Stair Cladding - Classic look: for something a little more traditional, stairs cladded in classic fashion, that are wall mounted, are just the perfect choice. We call them classic because a special trim of wood named nosing is used to join the riser and the tread. This is the classic technique for stairs cladding. Have a look at these wonderful classic stairs we cladded.
Hall revamped with parquet and Stair cladding
The stairs and part of the landing before our work began
More and more of our customers are requesting cladding on their stairs to match their wooden flooring. If the species of wood is the same, the design of the floor can vary, as this project clearly shows. As part of this house renovation, we fitted a beautiful oak parquet floor in the hall and landing and then continued the oak up the stairs with a wide engineered board. As usual, there were plenty of challenges along the way to test our skills.
A natural wood finish
The customer wanted their flooring to look as natural as possible, so we recommended using unsealed wood which would give us maximum flexibility over the wood’s final finish and colour. Our preferred option for a natural look is Saico lacquer, as it contains a subtle hint of white. It also sits on top of the grain rather than penetrating into the wood, which helps to produce a beautifully clean and consistent look.
Fitting parquet flooring always requires great skill, but the main challenges here were created by the different sets of stairs. We had to be careful that the border was straight and consistent all the way round, from top to bottom.
Achieving a straight border between the flights of stairs took time and skill
The border of the parquet floor matches the contours of the architrave perfectly
Investing in the right tools for the job is essential
Cladding stairs in wood
You might think that cladding stairs is relatively easy, but it’s not about covering up the lumps and the bumps. To achieve a smooth and safe finish, all the existing treads, beading and nosing had to be carefully removed. The stairs were then cleaned thoroughly before applying a wood filler and sanding everything down to create a flat surface.
The old stairs and the new oak cladding
To avoid any join marks on the stairs, we suggested using 240 mm wide boards for the tread and riser. It’s very tricky to achieve a clean finish when cladding stairs with an open cut stringer, but our skilled team used their experience to undercut the spindles so they could sit over the new wood. The nosing also had to be cut at a 45 degree angle, so it could fit on the exposed side of the stairs. As an engineered board is made up of layers of wood, we had to hide the visible side profile of the boards by crafting a mitred edge and adding an extra layer of oak.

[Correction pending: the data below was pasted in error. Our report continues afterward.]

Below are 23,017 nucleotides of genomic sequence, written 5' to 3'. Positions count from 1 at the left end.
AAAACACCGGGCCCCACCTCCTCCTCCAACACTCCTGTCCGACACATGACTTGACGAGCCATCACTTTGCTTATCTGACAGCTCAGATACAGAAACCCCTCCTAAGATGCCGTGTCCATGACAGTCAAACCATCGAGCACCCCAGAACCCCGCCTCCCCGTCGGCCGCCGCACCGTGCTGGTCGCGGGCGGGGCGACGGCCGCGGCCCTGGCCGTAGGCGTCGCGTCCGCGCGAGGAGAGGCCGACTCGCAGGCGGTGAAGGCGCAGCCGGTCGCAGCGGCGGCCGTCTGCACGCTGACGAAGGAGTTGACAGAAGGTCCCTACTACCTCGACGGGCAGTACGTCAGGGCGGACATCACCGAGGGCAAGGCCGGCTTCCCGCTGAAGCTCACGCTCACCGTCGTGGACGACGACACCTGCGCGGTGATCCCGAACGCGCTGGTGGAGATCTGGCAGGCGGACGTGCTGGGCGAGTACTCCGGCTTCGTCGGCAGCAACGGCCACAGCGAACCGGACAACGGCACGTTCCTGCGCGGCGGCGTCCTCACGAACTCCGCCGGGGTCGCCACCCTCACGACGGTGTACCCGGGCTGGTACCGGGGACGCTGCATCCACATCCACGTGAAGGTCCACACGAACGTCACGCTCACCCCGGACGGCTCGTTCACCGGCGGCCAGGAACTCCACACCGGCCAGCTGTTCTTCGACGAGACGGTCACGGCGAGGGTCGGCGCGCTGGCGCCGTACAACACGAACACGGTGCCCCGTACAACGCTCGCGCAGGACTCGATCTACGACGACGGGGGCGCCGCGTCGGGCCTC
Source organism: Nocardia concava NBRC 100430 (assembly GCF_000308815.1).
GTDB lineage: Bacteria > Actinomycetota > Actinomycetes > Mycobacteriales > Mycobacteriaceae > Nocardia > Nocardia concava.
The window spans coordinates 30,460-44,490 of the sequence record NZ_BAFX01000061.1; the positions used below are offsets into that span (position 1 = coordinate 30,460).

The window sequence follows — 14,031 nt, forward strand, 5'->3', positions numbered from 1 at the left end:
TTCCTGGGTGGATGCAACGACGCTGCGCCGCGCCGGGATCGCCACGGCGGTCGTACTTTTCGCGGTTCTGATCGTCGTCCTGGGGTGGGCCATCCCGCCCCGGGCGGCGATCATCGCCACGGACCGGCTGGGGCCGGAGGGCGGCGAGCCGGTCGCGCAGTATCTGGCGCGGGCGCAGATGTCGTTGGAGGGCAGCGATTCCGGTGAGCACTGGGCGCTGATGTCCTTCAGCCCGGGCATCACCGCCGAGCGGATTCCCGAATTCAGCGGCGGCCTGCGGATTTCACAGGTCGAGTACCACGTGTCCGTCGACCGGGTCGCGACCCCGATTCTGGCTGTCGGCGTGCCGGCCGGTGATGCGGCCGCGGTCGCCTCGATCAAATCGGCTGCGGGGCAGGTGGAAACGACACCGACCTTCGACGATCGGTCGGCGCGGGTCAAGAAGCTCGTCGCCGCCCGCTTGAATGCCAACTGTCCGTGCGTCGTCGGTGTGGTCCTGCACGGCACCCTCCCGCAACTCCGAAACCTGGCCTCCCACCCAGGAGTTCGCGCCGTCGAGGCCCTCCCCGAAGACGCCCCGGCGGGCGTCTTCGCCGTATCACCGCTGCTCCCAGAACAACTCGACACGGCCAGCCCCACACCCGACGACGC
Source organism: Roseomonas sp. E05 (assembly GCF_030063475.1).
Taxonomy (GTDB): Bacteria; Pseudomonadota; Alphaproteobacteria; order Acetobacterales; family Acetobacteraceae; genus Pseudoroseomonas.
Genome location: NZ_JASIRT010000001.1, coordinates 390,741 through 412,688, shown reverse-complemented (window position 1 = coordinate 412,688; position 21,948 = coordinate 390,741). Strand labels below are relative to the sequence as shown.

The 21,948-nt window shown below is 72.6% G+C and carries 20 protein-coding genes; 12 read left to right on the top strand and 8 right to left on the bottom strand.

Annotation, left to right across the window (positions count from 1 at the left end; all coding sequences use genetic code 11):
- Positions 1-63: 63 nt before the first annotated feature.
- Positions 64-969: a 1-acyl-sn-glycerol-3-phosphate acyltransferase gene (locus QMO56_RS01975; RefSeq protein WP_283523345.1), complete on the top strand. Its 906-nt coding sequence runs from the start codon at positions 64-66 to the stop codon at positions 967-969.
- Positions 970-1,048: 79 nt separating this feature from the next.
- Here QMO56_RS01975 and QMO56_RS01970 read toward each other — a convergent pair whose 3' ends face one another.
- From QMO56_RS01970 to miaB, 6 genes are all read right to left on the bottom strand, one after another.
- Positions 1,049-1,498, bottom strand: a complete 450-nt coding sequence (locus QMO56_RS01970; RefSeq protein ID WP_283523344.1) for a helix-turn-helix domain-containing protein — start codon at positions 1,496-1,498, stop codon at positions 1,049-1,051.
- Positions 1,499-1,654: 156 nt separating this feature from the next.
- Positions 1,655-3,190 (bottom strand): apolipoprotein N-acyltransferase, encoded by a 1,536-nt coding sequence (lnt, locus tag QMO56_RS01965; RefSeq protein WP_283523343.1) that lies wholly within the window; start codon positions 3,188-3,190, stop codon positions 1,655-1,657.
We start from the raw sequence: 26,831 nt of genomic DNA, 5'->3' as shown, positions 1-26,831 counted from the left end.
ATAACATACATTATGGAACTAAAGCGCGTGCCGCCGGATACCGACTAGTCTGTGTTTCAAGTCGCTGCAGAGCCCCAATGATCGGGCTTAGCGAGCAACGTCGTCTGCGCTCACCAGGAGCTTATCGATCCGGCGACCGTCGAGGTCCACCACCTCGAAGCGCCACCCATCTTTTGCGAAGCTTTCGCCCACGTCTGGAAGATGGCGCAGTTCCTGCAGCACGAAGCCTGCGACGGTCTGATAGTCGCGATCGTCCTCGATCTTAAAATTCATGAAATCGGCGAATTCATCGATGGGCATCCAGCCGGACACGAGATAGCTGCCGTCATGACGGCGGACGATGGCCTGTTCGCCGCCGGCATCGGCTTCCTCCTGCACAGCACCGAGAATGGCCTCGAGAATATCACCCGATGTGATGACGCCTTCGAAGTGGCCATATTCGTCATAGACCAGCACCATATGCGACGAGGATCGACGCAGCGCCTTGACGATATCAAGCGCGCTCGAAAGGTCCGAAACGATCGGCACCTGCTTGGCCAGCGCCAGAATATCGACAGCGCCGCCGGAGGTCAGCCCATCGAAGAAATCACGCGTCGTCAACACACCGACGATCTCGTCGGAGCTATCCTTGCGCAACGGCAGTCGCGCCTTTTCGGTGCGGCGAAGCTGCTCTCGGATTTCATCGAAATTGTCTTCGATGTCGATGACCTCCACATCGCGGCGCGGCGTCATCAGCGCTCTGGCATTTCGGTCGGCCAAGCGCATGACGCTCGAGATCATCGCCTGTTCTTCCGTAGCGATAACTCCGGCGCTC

As a final detail, we also sanded and sealed the dark handrail so it matched the floor perfectly.
Mitred edging and oak cladding hides the side profile of the wood
Precision cutting means the wood fits seamlessly under all the spindles
The landing, stairs and sanded handrail
Wood floor sanding
Without a bevelled edge, the tongue and groove profile of a parquet block tends to rise slightly in places, so the whole floor was sanded once fitted. The wood on the steps also required sanding before applying three coats of sealer. This not only provides the desired look, but also creates a hard wearing and protective surface.
The project took the Fin Wood team 3 weeks to complete.
Parquet: Oak Parquet Natural Unsealed OLRW/280, 280 mm x 70 mm
Wooden Boards: Floor Oak Natural Unsealed OLNU/240, 240 mm x 20 mm
Location: SW6 Fulham, London
Engineered Herringbone parquet flooring: Herringbone is one of the first parquet pattern emerged in Europe and also is the most common. Parquet is the floor of floors among wooden floors, mainly because of it’s cost and the craftsmanship needed for installation. Also because of the final exceptional look. Engineered Herringbone parquet battens come in different sizes.
Hardwood floor sanding and lacquer finish: the floor is the very first part of the room to be noticed when entering. It is the only surface of a room to be used so much. For this reason, a regular maintenance has to be done and this postpones any considerable restoration work. Even with the best protected and cared hardwood floors it comes on moment when professional workmanship is needed.
Pipe Collars - solid Oak: are designed to be used around the edge of pipes which go into the floor to hide the expansion gap which is required when installing wooden flooring. Oak Pipe Cover is designed in two halves that can be fixed around 15mm pipes to hide expansion gap It is suitable for any wooden flooring, regardless of your floor being oiled or lacquered.
Stair Nosing - solid Oak: the stair nosing is designed to finish off the area on the edge of a step or stair. It is suitable for any wooden flooring 15-18mm thick, regardless of your floor being oiled or lacquered. Solid and engineered floors only.